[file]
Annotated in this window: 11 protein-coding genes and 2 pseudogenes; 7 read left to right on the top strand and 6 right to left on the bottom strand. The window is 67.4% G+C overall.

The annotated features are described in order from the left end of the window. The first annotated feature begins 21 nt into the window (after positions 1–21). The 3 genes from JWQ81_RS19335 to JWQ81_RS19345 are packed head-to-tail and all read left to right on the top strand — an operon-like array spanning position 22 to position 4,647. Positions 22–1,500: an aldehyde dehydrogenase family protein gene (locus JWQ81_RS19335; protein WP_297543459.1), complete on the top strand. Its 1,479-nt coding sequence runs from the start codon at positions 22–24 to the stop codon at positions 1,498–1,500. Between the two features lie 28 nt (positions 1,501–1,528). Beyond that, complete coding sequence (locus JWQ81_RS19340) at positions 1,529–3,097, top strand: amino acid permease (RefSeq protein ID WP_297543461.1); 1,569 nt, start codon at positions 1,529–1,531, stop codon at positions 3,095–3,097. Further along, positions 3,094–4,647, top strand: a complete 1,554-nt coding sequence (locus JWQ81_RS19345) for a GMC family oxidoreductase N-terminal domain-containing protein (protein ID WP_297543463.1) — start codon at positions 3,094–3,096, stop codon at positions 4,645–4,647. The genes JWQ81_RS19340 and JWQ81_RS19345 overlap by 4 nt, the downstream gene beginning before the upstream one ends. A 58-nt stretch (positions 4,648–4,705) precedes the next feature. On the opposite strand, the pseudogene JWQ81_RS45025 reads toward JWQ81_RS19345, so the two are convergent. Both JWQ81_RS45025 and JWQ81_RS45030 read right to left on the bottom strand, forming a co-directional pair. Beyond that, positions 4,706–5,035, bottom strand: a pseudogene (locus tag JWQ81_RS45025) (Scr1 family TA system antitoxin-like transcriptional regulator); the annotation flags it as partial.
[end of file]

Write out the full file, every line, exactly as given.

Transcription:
Annotated in this window: 11 protein-coding genes and 2 pseudogenes; 7 read left to right on the top strand and 6 right to left on the bottom strand. The window is 67.4% G+C overall.

The annotated features are described in order from the left end of the window. The first annotated feature begins 21 nt into the window (after positions 1–21). The 3 genes from JWQ81_RS19335 to JWQ81_RS19345 are packed head-to-tail and all read left to right on the top strand — an operon-like array spanning position 22 to position 4,647. Positions 22–1,500: an aldehyde dehydrogenase family protein gene (locus JWQ81_RS19335; protein WP_297543459.1), complete on the top strand. Its 1,479-nt coding sequence runs from the start codon at positions 22–24 to the stop codon at positions 1,498–1,500. Between the two features lie 28 nt (positions 1,501–1,528). Beyond that, complete coding sequence (locus JWQ81_RS19340) at positions 1,529–3,097, top strand: amino acid permease (RefSeq protein ID WP_297543461.1); 1,569 nt, start codon at positions 1,529–1,531, stop codon at positions 3,095–3,097. Further along, positions 3,094–4,647, top strand: a complete 1,554-nt coding sequence (locus JWQ81_RS19345) for a GMC family oxidoreductase N-terminal domain-containing protein (protein ID WP_297543463.1) — start codon at positions 3,094–3,096, stop codon at positions 4,645–4,647. The genes JWQ81_RS19340 and JWQ81_RS19345 overlap by 4 nt, the downstream gene beginning before the upstream one ends. A 58-nt stretch (positions 4,648–4,705) precedes the next feature. On the opposite strand, the pseudogene JWQ81_RS45025 reads toward JWQ81_RS19345, so the two are convergent. Both JWQ81_RS45025 and JWQ81_RS45030 read right to left on the bottom strand, forming a co-directional pair. Beyond that, positions 4,706–5,035, bottom strand: a pseudogene (locus tag JWQ81_RS45025) (Scr1 family TA system antitoxin-like transcriptional regulator); the annotation flags it as partial.